The Common Core curriculum can cause a stalemate between teachers more insurmountable than that of the 113th US Congress. Some love it. Some hate it.
A recent article published on EdWeek criticizes David Coleman, an architect of the Common Core Standards, for his crass assessment of creative writing. Coleman is quoted as saying: “Forgive me for saying it so bluntly, the only problem with …that [creative] writing is that as you grow up in this world you realize people don’t really give a [expletive] about what you think and feel.” Eeek. Scary to think he is behind the largest overhaul of the US education system.
Paul Horton’s article in EdWeek makes an elegant counterargument in support of storytelling, a natural human instinct and a strategy for connection.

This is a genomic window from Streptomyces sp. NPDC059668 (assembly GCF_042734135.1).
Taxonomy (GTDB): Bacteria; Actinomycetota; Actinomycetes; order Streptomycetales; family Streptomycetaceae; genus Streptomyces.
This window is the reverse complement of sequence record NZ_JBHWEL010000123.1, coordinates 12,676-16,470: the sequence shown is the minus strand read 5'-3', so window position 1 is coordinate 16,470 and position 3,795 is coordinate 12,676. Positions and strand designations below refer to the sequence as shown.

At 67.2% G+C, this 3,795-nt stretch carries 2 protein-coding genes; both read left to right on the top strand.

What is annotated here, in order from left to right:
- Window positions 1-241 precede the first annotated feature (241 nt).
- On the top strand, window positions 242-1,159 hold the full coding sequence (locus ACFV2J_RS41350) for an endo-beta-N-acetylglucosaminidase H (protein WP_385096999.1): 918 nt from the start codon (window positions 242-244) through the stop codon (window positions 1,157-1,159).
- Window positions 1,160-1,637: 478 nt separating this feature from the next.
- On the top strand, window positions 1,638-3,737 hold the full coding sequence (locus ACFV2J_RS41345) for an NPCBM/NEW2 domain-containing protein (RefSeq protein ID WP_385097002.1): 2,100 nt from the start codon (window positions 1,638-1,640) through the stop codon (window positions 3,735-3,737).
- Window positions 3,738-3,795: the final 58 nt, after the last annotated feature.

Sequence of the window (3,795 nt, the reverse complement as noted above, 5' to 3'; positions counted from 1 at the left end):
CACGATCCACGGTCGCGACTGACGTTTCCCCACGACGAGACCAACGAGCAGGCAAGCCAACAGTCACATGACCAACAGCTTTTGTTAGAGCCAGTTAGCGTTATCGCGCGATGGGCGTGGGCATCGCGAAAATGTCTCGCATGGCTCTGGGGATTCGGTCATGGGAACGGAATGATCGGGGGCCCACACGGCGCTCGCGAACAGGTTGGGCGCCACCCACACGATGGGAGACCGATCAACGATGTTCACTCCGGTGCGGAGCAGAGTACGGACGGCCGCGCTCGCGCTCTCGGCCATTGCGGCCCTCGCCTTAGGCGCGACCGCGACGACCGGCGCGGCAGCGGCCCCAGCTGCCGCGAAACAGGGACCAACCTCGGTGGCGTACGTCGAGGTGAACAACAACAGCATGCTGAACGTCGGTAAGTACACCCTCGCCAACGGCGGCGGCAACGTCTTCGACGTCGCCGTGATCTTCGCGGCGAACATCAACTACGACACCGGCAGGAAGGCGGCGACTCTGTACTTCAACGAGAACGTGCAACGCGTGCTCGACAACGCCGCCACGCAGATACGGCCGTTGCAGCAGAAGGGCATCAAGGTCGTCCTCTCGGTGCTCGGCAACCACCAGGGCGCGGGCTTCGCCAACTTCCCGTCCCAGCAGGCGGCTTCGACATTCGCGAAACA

My question is, why does analytical thinking (touted by the Common Core Standards as paramount) have to be divorced of feelings and emotions? Why can’t we ask students to analyze their feelings? Why can’t the curriculum be a platform for evidence gathering, analytical writing and self-analysis? Or, would that be too uncomfortable for everyone??
Perhaps today’s children will grow up to enter a work world with ornery individuals like David Coleman who won’t care how they feel.
That does change the fact that they need to be able to analyze how they feel and react accordingly. With these skills, they can choose the right reasons for getting out of bed in the morning to face these challenging colleagues and, more importantly, choose how to temper those feelings when they are so rudely addressed.
It’s our job as educators to teach them those skills, no matter the standards.
Check back for Common Core aligned lesson plans to start this process.